Thursday, November 05, 2009

Yadda Yadda Yadda

I'm of the opinion, like many others, that those at the very top of the football-playing pyramid get paid rather obscenely inflated salaries. And, even if one can defend them on a market-based rationale, as folk like Simon Kuper and Joseph Stiglitz have done, one might expect the well-paid players to at least contribute their fair share in tax. Such is the thinking of the French government, which intends at the end of the season to do away with tax breaks tied to collective image rights, which limits greatly the amount of tax paid by wealthy footballers, basketball players and rugby players in France. The Spanish government has already moved to plug similar tax gaps, unsurprisingly given the shocking rise to 18% unemployment the country has experienced in the past year.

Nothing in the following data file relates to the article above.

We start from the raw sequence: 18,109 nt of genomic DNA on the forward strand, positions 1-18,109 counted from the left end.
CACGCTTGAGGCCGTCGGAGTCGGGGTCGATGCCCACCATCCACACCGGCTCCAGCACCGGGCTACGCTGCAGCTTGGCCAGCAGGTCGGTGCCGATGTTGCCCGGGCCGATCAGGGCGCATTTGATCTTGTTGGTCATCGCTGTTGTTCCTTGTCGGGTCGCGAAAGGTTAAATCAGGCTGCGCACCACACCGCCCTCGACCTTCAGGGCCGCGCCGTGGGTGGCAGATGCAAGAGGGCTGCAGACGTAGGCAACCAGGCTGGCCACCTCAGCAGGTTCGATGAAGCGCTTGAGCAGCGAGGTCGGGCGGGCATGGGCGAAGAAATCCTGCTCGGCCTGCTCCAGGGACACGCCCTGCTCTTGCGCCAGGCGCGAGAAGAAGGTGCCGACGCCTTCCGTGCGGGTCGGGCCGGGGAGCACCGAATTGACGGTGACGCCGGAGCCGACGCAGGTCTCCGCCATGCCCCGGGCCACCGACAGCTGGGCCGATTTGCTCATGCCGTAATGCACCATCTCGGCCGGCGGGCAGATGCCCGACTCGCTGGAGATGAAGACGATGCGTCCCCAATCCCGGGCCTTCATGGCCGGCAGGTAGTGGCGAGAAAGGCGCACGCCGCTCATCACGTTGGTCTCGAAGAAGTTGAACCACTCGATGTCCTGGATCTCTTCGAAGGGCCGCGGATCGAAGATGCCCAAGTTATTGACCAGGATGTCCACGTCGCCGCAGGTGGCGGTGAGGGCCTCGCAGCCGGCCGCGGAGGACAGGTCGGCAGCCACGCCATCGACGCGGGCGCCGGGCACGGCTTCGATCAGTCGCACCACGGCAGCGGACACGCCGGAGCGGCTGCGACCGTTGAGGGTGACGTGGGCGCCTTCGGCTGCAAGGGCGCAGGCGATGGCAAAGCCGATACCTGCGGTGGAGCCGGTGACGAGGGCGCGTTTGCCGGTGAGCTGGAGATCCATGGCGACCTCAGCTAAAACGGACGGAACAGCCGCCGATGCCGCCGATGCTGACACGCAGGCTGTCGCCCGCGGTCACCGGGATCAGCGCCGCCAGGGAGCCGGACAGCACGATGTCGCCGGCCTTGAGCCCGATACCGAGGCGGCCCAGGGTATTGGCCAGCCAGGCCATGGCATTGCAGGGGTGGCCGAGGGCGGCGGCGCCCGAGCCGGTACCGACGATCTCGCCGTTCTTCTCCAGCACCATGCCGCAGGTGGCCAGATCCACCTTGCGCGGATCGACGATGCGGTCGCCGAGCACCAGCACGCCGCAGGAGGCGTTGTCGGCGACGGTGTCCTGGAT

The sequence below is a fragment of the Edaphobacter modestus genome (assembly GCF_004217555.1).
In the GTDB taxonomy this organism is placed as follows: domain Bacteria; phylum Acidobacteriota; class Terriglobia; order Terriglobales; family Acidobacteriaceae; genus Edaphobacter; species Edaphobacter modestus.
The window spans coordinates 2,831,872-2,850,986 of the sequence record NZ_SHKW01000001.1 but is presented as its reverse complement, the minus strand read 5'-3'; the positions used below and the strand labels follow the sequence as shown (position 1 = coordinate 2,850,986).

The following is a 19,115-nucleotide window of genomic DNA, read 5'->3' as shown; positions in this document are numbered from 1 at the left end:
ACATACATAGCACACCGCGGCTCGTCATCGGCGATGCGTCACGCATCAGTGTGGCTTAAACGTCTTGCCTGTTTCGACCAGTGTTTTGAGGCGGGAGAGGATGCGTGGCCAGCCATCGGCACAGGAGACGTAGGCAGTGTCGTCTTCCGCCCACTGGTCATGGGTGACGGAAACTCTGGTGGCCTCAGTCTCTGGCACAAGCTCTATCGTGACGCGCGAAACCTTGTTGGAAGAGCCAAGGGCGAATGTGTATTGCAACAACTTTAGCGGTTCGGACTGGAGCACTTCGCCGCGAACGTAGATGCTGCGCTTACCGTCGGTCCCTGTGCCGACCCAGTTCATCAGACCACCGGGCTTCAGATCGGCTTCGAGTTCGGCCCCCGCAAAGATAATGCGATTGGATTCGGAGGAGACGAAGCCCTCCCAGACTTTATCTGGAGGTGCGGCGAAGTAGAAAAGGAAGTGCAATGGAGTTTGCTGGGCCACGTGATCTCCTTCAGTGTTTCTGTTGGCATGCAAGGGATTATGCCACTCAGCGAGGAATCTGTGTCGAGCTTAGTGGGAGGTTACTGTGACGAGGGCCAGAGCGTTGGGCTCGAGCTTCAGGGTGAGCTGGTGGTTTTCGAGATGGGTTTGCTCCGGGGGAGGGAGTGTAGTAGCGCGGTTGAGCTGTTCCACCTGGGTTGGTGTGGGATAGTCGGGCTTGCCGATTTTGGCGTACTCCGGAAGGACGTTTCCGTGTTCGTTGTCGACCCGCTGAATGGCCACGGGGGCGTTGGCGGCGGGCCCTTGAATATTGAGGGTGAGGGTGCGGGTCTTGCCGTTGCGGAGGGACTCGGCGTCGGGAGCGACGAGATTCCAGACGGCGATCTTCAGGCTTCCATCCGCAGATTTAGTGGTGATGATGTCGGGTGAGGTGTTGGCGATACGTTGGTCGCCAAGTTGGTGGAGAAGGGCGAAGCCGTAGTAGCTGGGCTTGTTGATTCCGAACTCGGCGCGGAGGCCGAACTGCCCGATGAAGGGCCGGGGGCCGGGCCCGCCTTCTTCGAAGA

Of course, football clubs are up in arms about it, particularly as hefty salaries being paid by the big clubs are finally making French teams a force to be reckoned with in Europe, with Bordeaux and Lyon both qualified for the second-round of the Champions' League after four games and Marseille are still in with a chance of progressing. Secretary of State for Sport, Rama Yade has voiced her opposition to the measure, backing the clubs up saying it will make French clubs less competitive. Considering her immediate superior Roselyne Bachelot supports the move, it's not a smart move. And it's one that the young Yade made out of enthusiasm for her portfolio (I've read a number of interviews with her in the sporting press recently and she is rather to eager to please) rather than out of any strong point of principle. But she is bound to pay for her gaffe; Sarkozy has had it in for her ever since she refused to stand for the European elections. The junior sports portfolio was widely considered punishment and now even that is likely to be taken away from her. Le Monde says her days in Sarkozy's UMP are numbered, but it seems that the Socialist Party will intervene to save her from the dogs once she is thrown to them. The PS say they will put her at the top of the list in Hauts-de-Seine for next year's regional elections. I presume she would have to soften her opposition to tax cuts for millionaires first.